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Rising China Depends on International Support
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By Zhu Feng

As China's influence grows, other countries are waiting to see what kind of foreign policies it will adopt and to what extent they will change regional and global politics.
Will China use its growing international influence to explore greater diplomatic space to create more opportunities for its national revitalization and sustainable economic growth? Or will China continue to lay low so as not to give the rest of the world the impression that it will pursue an expansionist strategy?

The history of international relations has witnessed the rise of major powers of different stripes. China's rise as a major power is multi-dimensional and includes the build-up of its soft strength.

To borrow a concept from US expert on China affairs Harry Harding, the build-up of "soft strength" represents a process that is sustainable and internationally significant in foreign relations.

Proof of this can be found in world history. The rise of Great Britain brought the world the industrial revolution and individual rights; the rise of the United States gave the world the idea of human rights and free competition; the rise of the Soviet Union helped the spread of communism.

Today, despite the West's criticism of China's political system, the country has become one of the places that many young Westerners see as most attractive to live and work. Over the past two decades, China has followed its own path of development with a fast pace of economic development.

Though the country's economic growth may not be of universal significance, its approach to economic growth and its systematic transformation has shown the world its unique Chinese charm. Chinese charm is an important way for China to spread its international influence. The development of this influence is the result of several factors: The growth of China's share of the world economy is the basis for the country's economic influence. China's flexible, self-disciplined and cooperative foreign strategy has created a good external environment for its development.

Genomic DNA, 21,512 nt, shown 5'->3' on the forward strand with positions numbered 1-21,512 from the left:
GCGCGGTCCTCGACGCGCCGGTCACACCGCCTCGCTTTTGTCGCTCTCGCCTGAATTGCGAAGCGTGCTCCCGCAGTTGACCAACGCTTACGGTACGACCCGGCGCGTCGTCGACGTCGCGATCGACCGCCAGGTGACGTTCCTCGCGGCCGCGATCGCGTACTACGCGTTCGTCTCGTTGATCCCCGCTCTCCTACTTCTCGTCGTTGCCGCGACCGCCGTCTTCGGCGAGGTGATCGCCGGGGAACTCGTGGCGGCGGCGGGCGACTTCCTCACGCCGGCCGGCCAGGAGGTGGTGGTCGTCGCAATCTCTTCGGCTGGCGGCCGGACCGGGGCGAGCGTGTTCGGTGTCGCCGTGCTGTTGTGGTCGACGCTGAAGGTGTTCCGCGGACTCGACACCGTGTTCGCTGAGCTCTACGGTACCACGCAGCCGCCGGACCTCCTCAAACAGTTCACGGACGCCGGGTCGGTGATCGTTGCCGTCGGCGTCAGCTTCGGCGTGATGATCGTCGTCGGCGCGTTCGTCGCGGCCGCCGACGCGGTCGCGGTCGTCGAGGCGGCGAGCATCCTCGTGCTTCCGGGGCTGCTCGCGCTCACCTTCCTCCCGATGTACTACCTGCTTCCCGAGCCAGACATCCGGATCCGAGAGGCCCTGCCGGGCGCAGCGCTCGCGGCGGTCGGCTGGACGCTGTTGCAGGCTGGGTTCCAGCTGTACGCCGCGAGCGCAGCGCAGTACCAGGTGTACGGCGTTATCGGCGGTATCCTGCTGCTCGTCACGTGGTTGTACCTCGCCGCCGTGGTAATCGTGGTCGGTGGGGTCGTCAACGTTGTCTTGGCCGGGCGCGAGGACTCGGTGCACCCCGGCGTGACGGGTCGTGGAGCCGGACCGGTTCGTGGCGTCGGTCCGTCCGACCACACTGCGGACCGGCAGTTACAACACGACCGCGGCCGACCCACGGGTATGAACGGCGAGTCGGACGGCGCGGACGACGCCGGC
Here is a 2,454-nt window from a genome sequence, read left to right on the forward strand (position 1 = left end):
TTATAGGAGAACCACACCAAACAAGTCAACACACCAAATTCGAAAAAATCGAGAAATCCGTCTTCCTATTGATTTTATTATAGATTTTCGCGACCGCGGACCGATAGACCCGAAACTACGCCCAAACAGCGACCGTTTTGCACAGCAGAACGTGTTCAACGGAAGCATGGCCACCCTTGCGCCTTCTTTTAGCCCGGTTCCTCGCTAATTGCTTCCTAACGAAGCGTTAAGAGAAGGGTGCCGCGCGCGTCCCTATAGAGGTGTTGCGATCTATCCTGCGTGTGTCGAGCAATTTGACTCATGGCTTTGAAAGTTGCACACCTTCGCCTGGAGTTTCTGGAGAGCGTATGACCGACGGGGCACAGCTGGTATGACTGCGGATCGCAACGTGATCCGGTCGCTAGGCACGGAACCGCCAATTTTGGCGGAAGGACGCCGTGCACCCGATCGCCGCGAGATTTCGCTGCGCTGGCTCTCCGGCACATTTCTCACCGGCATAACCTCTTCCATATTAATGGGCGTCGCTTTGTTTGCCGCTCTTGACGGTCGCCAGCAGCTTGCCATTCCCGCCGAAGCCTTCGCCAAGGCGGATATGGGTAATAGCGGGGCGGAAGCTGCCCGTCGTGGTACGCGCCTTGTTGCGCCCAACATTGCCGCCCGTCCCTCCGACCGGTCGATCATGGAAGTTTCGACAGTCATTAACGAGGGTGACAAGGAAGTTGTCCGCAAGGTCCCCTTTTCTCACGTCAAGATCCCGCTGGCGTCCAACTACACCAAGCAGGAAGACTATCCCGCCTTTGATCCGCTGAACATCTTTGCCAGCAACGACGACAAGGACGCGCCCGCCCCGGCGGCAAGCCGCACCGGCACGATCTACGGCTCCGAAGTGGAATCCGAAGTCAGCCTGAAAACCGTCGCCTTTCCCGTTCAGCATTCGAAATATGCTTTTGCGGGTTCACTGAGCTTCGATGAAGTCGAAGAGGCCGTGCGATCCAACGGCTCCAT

Of major importance, international realities facilitate the rise of the China factor. The world today is a uni-polar system. The United States as the sole superpower is playing an interventionist liberal internationalism.

Its military alliances with other countries as well as massive military presence worldwide give it overall leadership in world affairs. With the added advantage of English as an international language and the superior position the US and other Western nations enjoy in international media, information and values, it is difficult for the US to conscientiously resist the lure of super strength.

In a way, the US uni-polar hegemony constitutes both a constraining factor to China's rise and a valuable opportunity to expand its international influence. The international sentiment that welcomes China's rise as a counterbalance to US hegemony helps China to increase its influence.

Analysis of China's international influence shows that the country's growing strength is not the only contributing factor to its rising influence. As international influence comes from a country's position in the world power structure as well as its own strength, China's rise has enabled the country to lead discussions in international affairs, but not the ability to influence regional let alone global order.